Upcoming 3Q17 results
Ulta Beauty (ULTA) is scheduled to announce its fiscal 3Q17 results after the close of financial markets on November 30. Despite exceeding analysts’ expectations in the first two quarters of fiscal 2017, the company’s stock has fallen 17.5% as of November 24 since the start of 2017. On a year-to-date basis, Ulta Beauty lags the S&P 500 Index, which has risen 16.2%.
Stock in the red
On August 25, Ulta Beauty’s stock fell 9.1% in reaction to the company’s fiscal 2Q17 results, which were announced after the close of financial markets on August 24. Ulta Beauty’s fiscal 2Q17 results surpassed analysts’ expectations. However, slower-than-expected same-store sales growth disappointed investors. Ulta Beauty’s stock took another hit on October 12 when it fell 8.5% as Cleveland Research cut its rating to “neutral” from “buy.”
On October 18, Ulta Beauty stock fell 1.9% as Piper Jaffray downgraded the beauty retailer’s stock from “overweight” to “neutral.” Piper Jaffray also lowered its target price for Ulta Beauty stock to $210.00 from $260.00. The downgrade reflected the results of a survey that showed that there was a slowdown in spending by teenagers on beauty products.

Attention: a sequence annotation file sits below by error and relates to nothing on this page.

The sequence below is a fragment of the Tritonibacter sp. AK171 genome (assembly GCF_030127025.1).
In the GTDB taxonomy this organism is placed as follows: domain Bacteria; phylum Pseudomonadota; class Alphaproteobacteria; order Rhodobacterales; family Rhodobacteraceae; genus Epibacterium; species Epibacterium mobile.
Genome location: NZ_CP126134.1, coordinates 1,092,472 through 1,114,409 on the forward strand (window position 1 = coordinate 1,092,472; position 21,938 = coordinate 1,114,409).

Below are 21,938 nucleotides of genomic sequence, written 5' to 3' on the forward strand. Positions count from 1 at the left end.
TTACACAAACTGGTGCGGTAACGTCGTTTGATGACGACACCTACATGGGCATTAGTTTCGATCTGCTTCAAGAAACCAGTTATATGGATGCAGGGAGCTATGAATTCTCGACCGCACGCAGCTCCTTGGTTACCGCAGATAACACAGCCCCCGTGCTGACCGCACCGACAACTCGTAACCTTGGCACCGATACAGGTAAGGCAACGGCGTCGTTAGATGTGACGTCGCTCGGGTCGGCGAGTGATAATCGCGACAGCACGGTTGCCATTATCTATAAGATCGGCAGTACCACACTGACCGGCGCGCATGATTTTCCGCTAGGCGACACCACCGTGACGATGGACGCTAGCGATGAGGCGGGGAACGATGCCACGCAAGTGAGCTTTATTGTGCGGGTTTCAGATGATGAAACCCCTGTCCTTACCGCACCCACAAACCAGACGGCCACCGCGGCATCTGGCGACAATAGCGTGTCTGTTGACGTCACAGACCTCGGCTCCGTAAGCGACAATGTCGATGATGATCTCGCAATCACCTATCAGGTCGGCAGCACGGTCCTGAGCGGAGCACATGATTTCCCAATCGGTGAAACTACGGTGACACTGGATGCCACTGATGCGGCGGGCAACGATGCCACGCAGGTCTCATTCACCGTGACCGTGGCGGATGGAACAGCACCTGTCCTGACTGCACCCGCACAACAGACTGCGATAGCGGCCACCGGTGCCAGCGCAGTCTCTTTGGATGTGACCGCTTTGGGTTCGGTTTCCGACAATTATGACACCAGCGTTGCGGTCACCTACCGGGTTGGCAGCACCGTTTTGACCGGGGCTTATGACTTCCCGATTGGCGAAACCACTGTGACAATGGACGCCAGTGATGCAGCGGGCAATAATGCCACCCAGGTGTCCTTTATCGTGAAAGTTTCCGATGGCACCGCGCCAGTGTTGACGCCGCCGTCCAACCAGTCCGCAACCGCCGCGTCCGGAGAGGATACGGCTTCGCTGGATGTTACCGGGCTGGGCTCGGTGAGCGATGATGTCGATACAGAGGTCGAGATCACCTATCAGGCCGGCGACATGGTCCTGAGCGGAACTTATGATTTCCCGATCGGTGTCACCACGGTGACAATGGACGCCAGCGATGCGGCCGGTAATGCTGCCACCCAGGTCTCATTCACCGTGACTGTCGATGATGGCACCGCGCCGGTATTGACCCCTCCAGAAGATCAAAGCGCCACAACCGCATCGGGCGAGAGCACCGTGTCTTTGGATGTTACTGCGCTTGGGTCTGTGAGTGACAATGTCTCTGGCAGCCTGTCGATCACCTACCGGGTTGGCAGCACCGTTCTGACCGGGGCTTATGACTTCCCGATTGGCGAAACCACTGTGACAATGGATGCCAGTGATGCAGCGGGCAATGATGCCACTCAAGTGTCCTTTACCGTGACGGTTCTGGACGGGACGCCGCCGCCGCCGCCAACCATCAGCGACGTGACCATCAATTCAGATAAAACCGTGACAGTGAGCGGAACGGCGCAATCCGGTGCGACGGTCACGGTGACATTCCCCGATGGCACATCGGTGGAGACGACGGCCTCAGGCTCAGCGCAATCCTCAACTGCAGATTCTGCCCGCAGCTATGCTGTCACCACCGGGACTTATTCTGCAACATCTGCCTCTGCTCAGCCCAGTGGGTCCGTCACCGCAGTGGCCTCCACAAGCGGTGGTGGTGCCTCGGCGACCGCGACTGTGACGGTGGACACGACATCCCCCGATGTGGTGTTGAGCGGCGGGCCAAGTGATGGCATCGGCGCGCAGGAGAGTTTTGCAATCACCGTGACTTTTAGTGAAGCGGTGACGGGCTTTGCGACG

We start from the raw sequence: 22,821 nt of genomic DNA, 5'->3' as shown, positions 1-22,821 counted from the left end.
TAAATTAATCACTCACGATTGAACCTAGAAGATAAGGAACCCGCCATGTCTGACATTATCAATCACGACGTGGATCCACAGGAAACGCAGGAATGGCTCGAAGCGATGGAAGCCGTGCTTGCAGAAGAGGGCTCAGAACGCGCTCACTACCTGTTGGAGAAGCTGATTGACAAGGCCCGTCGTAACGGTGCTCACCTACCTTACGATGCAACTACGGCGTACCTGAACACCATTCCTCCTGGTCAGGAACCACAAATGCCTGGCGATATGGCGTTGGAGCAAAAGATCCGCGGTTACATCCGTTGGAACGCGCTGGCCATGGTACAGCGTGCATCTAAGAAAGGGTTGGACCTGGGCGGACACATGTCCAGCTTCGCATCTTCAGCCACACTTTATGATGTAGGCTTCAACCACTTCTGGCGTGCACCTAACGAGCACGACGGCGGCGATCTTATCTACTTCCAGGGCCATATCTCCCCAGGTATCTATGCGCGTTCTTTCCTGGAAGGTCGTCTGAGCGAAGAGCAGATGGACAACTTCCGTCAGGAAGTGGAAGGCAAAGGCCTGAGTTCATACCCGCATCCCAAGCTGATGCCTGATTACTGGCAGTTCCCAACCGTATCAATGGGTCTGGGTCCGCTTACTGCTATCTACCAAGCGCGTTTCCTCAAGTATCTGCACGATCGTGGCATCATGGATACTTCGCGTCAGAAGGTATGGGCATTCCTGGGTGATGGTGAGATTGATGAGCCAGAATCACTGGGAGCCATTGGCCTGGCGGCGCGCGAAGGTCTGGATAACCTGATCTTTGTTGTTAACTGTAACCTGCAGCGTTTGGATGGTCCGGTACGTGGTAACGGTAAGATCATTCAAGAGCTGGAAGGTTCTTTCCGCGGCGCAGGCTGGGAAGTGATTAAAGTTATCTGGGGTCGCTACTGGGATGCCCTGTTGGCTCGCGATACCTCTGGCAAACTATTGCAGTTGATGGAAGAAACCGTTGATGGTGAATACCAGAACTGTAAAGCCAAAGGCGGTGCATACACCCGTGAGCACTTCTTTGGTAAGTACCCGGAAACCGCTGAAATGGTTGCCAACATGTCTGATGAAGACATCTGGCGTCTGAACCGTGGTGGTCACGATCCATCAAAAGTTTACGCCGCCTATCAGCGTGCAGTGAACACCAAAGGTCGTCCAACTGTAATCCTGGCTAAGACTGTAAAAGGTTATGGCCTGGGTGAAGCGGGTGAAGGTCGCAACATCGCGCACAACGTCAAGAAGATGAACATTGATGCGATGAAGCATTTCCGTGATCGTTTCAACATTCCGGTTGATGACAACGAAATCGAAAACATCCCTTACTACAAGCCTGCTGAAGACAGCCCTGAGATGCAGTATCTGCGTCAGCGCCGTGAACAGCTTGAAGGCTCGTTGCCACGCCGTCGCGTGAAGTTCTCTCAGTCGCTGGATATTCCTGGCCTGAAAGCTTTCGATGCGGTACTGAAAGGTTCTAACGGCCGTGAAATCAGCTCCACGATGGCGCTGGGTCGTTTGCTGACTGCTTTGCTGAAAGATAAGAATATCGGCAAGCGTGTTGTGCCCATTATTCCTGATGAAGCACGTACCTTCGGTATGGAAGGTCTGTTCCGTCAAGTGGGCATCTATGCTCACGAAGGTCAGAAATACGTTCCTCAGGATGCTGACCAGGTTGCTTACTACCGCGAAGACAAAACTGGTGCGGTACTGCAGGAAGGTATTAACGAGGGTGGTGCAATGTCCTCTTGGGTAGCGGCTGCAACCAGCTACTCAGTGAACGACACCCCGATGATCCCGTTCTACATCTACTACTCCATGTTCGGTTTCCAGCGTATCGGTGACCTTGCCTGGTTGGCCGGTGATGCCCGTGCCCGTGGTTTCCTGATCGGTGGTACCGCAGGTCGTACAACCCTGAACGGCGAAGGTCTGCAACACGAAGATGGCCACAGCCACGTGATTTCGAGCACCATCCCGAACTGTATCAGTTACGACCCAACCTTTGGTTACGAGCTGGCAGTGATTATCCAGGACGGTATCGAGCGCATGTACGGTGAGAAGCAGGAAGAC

Also, the competition in the beauty business is intensifying, which is expected to impact Ulta Beauty’s top-line growth. Department stores like Macy’s (M) and JCPenney (JCP) are focusing on their beauty business. Macy’s continues to emphasize its Bluemercury business, and JCPenney’s Sephora stores are emerging as key growth drivers.
As of November 24, Ulta Beauty stock was rated a “hold” by 52% or 13 out of 25 analysts covering the stock. The stock was rated “buy” by 12 analysts. None of the analysts recommended a “sell” rating for Ulta Beauty stock.
As of November 24, the 12-month price target for Ulta Beauty stock was $261.60. This average price target reflects an upside potential of 24.4%.
This series on Ulta Beauty’s fiscal 3Q17 results will discuss expectations for the company’s sales, earnings, and margins. We’ll also look at the company’s valuation multiple.
We’ll discuss the company’s sales in detail in the next part of this series.